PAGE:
In an era of constant communication, most PR agency experts will say that silence is rarely an option in the wake of controversy. In times of trouble, a “no comment” may be seen as a sign of guilt, indecision, or apathy. PR experts sound the alarm about the communication vacuum in such cases, worried that damaging or inaccurate chatter will fill the void and they’ll lose control of the narrative. Often, they’re right. But there are some scenarios where strategic silence is the most sensible path.
When silence makes sense
When third parties are already defending you
It may be unnecessary or even counterproductive to join the fray when brand ambassadors, or regular customers, are already on the case. This is particularly true when the criticism is questionable. In 2015, Starbucks was accused of being part of a “war on Christmas” when it unveiled plain red holiday cups. An activist’s video garnered 13 million views and launched the hashtag #MerryChristmasStarbucks.
Starbucks wisely didn’t engage the activist, nor did it post in its own defense. It had plenty of defenders who fired back on social platforms with #JustaCup, including celebrity influencers like Weird Al Yankovic, Demi Lovato, and Stephen Colbert. Strategic silence was the best course of action here, because any interjection by the brand would have probably amplified the negative attention and fueled greater criticism.
Never wrestle a pig
Another occasion where it doesn’t pay to engage with critics is when they’re minor players, crazy, or both. Any significant social response may serve to elevate or dignify a nutty claim, while silence preserves the brand’s standing by rising above trolls and cranks. This means that a customer service or PR team must recognize the difference between an anonymous troll with a miniscule following and a legitimate customer or influencer. It’s where experience and good judgment come into play.
The troll is too powerful
On the flipside, there are some critics who aren’t worth engaging because they command a bully pulpit. In April, a presidential Twitter tirade against Amazon helped the company’s share price plunge 11% in one week. Though CEO Jeff Bezos has fired back at the president in pre-election social showdowns, he abstained from a public kerfuffle this time. This was a defensible move, in part because Trump’s every tweet will be magnified in the mainstream media. Then, too, the news cycle is rapid, and this president tends to move on quickly to other issues. Silence was a reasonable tactic here.
When you don’t have all the facts
Crisis-management best practice calls for an immediate response where a brand or personal reputation is on the line. But, temporary strategic silence is sometimes necessary for a company to offer an accurate response. For example, Facebook CEO Mark Zuckerberg waited five days before giving TV interviews and issuing apology statements about the Cambridge Analytica controversy. That’s far from an ideal scenario, but sometimes rushing in without facts is worse.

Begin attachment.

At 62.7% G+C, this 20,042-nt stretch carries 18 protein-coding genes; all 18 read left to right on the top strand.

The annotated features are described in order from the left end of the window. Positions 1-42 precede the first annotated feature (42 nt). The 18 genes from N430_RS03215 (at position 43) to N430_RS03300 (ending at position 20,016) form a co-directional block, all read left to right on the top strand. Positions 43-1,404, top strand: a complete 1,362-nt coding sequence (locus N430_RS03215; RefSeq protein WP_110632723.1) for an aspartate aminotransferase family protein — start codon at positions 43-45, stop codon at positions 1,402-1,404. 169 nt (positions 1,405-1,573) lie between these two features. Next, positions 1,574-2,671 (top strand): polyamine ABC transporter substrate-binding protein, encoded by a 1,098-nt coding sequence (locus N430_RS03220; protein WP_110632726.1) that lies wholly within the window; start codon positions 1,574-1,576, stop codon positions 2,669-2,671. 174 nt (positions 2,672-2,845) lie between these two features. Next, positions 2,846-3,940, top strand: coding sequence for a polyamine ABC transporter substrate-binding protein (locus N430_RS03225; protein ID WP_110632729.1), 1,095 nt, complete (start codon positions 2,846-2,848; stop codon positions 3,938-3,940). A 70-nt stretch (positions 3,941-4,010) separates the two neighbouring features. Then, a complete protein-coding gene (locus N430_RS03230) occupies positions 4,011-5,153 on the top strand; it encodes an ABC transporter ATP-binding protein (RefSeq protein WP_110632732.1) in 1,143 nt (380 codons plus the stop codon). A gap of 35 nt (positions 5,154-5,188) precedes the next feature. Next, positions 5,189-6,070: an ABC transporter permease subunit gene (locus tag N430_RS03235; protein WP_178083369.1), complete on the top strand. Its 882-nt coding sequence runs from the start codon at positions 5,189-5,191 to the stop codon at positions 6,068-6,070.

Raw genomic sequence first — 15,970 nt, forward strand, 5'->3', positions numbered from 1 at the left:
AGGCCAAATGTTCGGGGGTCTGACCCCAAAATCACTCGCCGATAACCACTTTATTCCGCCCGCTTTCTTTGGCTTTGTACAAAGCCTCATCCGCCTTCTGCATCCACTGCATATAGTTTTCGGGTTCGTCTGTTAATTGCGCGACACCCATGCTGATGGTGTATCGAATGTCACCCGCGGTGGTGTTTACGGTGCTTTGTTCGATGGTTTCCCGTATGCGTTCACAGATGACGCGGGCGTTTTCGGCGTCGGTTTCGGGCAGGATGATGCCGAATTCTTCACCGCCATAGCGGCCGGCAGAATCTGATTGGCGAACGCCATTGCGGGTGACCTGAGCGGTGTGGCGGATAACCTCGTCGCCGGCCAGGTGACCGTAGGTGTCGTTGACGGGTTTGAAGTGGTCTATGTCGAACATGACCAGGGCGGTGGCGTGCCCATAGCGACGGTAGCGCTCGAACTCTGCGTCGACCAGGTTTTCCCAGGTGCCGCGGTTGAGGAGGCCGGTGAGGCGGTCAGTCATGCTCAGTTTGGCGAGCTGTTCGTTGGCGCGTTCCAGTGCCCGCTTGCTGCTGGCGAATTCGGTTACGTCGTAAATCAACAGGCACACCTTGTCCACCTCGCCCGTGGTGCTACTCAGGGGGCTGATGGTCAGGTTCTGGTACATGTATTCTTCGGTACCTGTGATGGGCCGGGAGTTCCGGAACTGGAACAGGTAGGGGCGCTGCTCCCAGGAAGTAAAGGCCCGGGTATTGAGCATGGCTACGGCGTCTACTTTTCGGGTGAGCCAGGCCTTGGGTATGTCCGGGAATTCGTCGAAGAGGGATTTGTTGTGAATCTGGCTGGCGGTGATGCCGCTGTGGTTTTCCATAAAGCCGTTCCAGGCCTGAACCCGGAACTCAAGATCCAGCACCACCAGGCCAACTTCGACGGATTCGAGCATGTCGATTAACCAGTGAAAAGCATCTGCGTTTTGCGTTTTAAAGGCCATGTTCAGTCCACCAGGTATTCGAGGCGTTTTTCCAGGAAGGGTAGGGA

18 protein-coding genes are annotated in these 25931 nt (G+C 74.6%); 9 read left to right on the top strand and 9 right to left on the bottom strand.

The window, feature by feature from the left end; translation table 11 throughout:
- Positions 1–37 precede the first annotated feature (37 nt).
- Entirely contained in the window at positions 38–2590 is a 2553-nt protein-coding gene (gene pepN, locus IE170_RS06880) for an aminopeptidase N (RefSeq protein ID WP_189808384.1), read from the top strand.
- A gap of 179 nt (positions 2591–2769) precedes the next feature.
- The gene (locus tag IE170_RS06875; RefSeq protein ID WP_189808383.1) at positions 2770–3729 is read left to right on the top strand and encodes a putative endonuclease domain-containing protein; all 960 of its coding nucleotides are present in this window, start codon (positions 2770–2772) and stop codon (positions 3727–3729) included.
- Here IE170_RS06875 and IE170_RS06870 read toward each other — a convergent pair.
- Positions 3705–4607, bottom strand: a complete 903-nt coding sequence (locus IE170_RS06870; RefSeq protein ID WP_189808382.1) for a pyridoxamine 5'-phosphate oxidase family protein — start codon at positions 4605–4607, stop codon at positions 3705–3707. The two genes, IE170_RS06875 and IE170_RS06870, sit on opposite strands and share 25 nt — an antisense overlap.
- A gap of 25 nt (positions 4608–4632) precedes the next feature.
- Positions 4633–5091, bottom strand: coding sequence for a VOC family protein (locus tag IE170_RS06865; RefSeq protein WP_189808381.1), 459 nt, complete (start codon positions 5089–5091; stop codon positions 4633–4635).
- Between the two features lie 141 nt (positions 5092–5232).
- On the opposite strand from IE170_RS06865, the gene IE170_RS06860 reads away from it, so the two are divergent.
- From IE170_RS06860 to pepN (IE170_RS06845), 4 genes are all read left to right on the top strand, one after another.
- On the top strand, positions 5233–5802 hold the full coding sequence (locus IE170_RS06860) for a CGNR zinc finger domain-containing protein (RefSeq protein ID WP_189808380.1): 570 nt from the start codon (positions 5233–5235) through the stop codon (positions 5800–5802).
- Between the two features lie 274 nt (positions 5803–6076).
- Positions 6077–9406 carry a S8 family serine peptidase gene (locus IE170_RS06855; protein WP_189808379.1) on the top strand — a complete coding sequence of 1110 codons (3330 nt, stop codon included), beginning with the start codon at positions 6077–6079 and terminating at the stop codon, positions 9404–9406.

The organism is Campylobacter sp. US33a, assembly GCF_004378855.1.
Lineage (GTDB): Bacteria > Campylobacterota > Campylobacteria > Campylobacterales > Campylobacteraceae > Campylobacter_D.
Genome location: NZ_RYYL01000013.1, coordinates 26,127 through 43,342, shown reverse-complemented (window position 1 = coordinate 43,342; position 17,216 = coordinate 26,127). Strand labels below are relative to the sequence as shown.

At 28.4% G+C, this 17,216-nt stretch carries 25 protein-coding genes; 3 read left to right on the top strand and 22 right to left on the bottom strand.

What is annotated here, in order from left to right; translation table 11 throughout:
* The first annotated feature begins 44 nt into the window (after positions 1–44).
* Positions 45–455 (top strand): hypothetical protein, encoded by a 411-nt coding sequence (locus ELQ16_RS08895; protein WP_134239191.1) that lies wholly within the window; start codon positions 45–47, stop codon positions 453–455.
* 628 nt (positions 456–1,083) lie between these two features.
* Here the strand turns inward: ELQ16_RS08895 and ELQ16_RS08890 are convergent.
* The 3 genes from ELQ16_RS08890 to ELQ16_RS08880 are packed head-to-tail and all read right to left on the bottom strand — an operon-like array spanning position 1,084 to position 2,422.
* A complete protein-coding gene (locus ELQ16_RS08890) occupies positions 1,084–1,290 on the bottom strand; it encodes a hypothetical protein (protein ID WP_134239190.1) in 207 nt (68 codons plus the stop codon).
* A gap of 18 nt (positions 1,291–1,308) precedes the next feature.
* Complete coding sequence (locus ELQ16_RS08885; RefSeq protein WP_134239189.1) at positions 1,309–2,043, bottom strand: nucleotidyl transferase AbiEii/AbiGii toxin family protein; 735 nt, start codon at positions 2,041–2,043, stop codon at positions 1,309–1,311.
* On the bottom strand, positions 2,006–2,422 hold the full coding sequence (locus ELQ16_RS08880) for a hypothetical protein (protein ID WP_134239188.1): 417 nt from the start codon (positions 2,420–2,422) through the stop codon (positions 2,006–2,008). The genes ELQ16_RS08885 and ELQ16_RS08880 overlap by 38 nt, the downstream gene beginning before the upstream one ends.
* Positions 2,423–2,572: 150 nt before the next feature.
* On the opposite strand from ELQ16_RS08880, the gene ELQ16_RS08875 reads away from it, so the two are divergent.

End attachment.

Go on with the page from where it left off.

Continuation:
Most analysts criticize Zuckerberg’s tardy and inadequate response as a PR misstep. Without question, its image has been tarnished by its own conduct, and the response didn’t help. Yet if a company speaks before it has all the information, it risks inflaming the crisis, or, worse, inviting legal liability. Where silence is unavoidable, a statement that acknowledges the problem and pledges to get to the bottom of it is a logical starting point. This is particularly true when the situation is as legally and technically complicated as the data privacy scandal.
When the SEO isn’t good
Sometimes a company has a well crafted public position on a controversial topic but chooses not to comment on a relevant development for SEO reasons. A beverage alcohol brand may lead a campaign against underage drinking – motivated by the halo that comes with such an effort. That’s laudable. But for the same company to comment on a congressional investigation into marketing to minors might forever link the brand to that inquiry. Even though it’s on the right side of the issue, its brand will turn up when any journalist researches the topic for a story or follow-up. This is where third-party advocates or industry trade associations come in handy, because they can speak for the individual players without having any brand or company be front and center in the public discussion.
While it goes against a basic tenet of good public relations, silence beats a hasty, half-baked response that can be seen as tone-deaf, premature, or insincere. The trick is to use it sparingly, and only as a prelude to responsible engagement.